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Summary:

In the summer of 2010 I caught the startup bug. Some close co-workers and I had day jobs that paid reasonably well but weren’t quite as fulfilling after almost a decade in the same business. We were really tired of using bad CRM in our sales […]

timorein

In the summer of 2010 I caught the startup bug. Some close co-workers and I had day jobs that paid reasonably well but weren’t quite as fulfilling after almost a decade in the same business. We were really tired of using bad CRM in our sales team, and had a good idea of what a sales management app should look like: the trouble was that we all had families and mortgages. So we started looking for ways to bring our software to life.

Nearly two years later Pipedrive is growing 30% or more each month, and we’re almost cashflow positive — all through bootstrapping. Here are some things we learned from our experience:

Don’t quit your day job too soon

All our co-founders kept their jobs for a full year, and one of them only came on board with the new company full-time in November. This way we managed to keep our expenses as low as possible for a really long period.

Run your own hackathons

It’s one thing to keep expenses low, but quite another to build your product at a fast enough pace. We figured that the best way to do it was to arrange long hacking weekends out in the countryside. Over seven months we ran five intensive weekends where we wrote massive chunks of code and crafted new marketing ideas.

Be frugal. I mean really frugal

When we stayed in San Francisco for a couple of months, we couldn’t find an apartment that had enough single beds in it, and we couldn’t afford a larger flat. So we shared a bed some nights. Our wives and girlfriends back home were not too happy, but we did have fun saying “Who do I have to sleep with to get this done?”


Ship and get revenue

We started charging for our product too early — some important features were missing and there were a couple of bugs. But it was still a good decision: had we continued to stay in product development mode, we would have been in a very tight spot last summer before we went to raise our one and only financing round.

Use the tools you already have

Don’t rent or buy things unless you really have to. We went without our own office for more than a year, using our homes and squatting in different offices spaces. We bought absolutely no hardware, using our personal or day-job computers. Skype and Google Docs instead of paid apps goes without saying.

Apply for good incubators

Incubators aren’t an orthodox component of bootstrapping, but they are a great way to get feedback, contacts and at least partially solve the money issue. We applied for Seedcamp in Europe, and Y Combinator, TechStars, 500 Startups and AngelPad in the U.S. In the end AngelPad chose us and we chose them, a step which provided not only financial resources to take our team to full time, but also learning and mentorship to get us there.

Every company’s experience is different, of course, but the benefits of bootstrapping are probably universal. Using all your internal resources and maximizing outside assistance can create, as Wikipedia says, “a self-sustaining process that proceeds without external help.”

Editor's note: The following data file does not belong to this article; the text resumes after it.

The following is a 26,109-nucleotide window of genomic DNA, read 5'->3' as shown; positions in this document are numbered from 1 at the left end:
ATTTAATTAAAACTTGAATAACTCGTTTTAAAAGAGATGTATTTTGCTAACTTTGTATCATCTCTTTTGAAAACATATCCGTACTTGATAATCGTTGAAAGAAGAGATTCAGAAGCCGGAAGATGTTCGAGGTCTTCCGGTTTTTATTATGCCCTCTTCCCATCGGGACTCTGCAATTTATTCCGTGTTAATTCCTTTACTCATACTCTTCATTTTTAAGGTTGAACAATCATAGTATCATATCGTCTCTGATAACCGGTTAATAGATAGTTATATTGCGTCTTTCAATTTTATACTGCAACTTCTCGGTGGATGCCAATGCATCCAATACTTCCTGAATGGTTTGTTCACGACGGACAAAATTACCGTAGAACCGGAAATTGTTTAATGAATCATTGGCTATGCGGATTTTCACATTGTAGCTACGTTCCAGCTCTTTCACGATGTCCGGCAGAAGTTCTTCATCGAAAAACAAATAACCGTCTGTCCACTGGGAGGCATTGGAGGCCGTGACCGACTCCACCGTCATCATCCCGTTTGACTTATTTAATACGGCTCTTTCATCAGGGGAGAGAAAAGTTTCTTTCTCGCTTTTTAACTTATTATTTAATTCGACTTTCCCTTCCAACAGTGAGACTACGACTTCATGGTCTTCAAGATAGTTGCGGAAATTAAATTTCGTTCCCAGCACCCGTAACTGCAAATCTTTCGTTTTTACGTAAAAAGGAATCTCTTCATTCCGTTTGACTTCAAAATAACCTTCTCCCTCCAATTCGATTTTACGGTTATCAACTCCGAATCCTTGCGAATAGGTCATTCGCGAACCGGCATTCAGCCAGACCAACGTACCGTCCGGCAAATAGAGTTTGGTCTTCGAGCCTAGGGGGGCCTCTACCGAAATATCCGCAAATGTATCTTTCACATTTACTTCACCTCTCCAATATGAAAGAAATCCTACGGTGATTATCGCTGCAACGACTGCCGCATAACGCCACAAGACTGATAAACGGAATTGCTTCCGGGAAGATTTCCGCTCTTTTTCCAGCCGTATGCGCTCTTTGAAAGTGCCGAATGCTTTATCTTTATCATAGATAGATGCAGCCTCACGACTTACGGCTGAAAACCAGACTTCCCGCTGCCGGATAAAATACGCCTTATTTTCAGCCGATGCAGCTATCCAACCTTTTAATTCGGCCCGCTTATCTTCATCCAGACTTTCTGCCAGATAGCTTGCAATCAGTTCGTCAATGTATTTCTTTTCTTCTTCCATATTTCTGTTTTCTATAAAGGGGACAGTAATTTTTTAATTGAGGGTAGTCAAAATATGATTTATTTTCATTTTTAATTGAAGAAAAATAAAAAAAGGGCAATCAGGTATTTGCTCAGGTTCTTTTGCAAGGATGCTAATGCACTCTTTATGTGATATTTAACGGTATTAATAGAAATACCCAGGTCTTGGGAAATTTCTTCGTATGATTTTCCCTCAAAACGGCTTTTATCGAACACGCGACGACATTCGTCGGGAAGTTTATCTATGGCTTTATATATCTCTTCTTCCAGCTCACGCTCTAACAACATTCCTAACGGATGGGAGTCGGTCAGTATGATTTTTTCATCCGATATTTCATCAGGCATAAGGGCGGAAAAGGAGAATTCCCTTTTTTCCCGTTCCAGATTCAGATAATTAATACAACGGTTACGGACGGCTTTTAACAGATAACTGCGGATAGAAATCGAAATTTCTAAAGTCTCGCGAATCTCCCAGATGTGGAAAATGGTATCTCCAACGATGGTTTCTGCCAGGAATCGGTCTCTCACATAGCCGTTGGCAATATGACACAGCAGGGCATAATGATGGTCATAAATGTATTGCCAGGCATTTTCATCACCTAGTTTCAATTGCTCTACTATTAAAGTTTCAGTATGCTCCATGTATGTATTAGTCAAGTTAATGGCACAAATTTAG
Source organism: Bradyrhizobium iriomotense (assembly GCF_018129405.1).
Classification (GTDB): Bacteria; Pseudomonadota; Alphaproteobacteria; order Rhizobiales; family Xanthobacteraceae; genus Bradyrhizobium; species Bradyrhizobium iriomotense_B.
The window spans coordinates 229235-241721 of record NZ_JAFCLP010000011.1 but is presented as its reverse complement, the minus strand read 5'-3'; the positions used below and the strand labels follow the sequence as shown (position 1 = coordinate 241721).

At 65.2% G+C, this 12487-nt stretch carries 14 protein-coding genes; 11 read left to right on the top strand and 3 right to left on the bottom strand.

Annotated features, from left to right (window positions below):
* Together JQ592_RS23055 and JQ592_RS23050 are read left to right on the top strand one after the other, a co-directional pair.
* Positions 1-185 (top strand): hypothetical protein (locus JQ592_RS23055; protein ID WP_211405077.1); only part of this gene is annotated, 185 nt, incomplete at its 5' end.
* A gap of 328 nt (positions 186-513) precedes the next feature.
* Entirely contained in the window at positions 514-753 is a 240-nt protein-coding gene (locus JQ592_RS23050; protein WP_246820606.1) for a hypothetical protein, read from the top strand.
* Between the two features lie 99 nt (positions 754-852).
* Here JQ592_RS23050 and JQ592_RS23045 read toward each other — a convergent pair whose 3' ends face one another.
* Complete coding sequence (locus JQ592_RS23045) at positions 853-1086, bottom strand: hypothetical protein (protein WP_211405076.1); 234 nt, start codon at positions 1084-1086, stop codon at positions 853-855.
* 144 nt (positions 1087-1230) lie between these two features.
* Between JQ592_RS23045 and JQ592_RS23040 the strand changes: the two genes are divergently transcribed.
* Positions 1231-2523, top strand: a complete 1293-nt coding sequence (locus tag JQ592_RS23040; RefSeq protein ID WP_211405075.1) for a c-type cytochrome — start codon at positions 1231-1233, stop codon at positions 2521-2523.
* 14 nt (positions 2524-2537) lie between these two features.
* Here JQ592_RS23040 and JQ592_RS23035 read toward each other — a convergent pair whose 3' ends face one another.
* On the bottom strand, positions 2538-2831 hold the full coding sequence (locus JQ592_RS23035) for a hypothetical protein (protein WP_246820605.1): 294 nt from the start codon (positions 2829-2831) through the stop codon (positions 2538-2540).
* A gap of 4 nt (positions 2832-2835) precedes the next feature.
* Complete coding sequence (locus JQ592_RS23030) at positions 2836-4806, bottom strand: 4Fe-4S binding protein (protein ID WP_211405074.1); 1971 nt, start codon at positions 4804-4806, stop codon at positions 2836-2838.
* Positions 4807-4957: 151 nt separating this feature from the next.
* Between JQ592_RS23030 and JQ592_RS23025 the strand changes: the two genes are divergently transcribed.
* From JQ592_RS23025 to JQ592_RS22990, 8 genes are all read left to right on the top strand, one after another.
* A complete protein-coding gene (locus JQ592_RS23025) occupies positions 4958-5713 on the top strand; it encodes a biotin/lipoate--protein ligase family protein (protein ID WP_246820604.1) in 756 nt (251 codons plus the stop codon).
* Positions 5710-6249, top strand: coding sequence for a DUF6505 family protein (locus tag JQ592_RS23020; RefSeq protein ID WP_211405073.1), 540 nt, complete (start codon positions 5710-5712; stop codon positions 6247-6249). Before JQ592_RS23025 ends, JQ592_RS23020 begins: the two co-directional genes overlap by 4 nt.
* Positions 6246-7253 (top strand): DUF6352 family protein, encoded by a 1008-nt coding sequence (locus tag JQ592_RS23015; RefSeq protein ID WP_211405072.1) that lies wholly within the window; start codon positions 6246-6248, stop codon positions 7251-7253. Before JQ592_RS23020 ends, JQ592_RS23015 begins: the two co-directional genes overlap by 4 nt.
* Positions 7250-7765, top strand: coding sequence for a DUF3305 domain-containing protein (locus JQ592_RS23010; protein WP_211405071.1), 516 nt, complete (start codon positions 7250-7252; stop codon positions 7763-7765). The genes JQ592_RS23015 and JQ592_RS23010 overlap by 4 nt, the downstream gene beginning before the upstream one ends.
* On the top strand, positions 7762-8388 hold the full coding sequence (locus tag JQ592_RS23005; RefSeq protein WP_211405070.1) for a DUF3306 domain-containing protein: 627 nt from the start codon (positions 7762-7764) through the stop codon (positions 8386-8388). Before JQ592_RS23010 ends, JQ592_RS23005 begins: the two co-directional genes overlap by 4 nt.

Timo Rein is the co-founder and CEO of Pipedrive. Over more than 15 years in sales and sales management, he learned to despise CRM software as waste of time, so he set out to build his own pipeline management software. 

  1. Great post Timo and congrats on how well Pipedrive is developing!

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  2. Pearls of wisdom. I can retire to Nepal now.

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  3. I had to come here and comment on this. DO NOT create your new startup using your current work laptops/hardware/resources. There is quite a bit of case law around this which would allow them to exercise a right to the IP created with their resources. That advise is just plain dangerous/stupid. Buy your own laptop and do NOT work on your side projects using your current company’s resources.

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  4. Bootstrapping shouldn’t just be for startups. Organizations in the red and/or organizations with shrinking margins should read this post and act upon the information until they can create a new plan for higher profits. Create that plan and act upon it. ;)

    @juliefogg

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  5. I would perhaps echo the comments of Mr. Stump and expand on them somewhat: Depending on the jurisdiction in which you find yourself, the the terms of your employment agreement, and the subject matter of your startup, it may very well be the case that anything you create for your startup will be owned by your employer. A quick review of your employment contract and a brief chat (with someone who has previously sought legal advice from legal counsel, or your own legal counsel, in either case *in the same jurisdiction*) will save you a lot of potential grief.

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  6. Josh Ledgard Monday, March 19, 2012

    I’d add that while you are keeping your full time job you should be saving. Personally, for Kickofflabs (http://www.kickofflabs.com), I saved enough to live for year if we had made zero money. Thankfully that didn’t happen… but I felt much better doing it and did need it for a few months. :)

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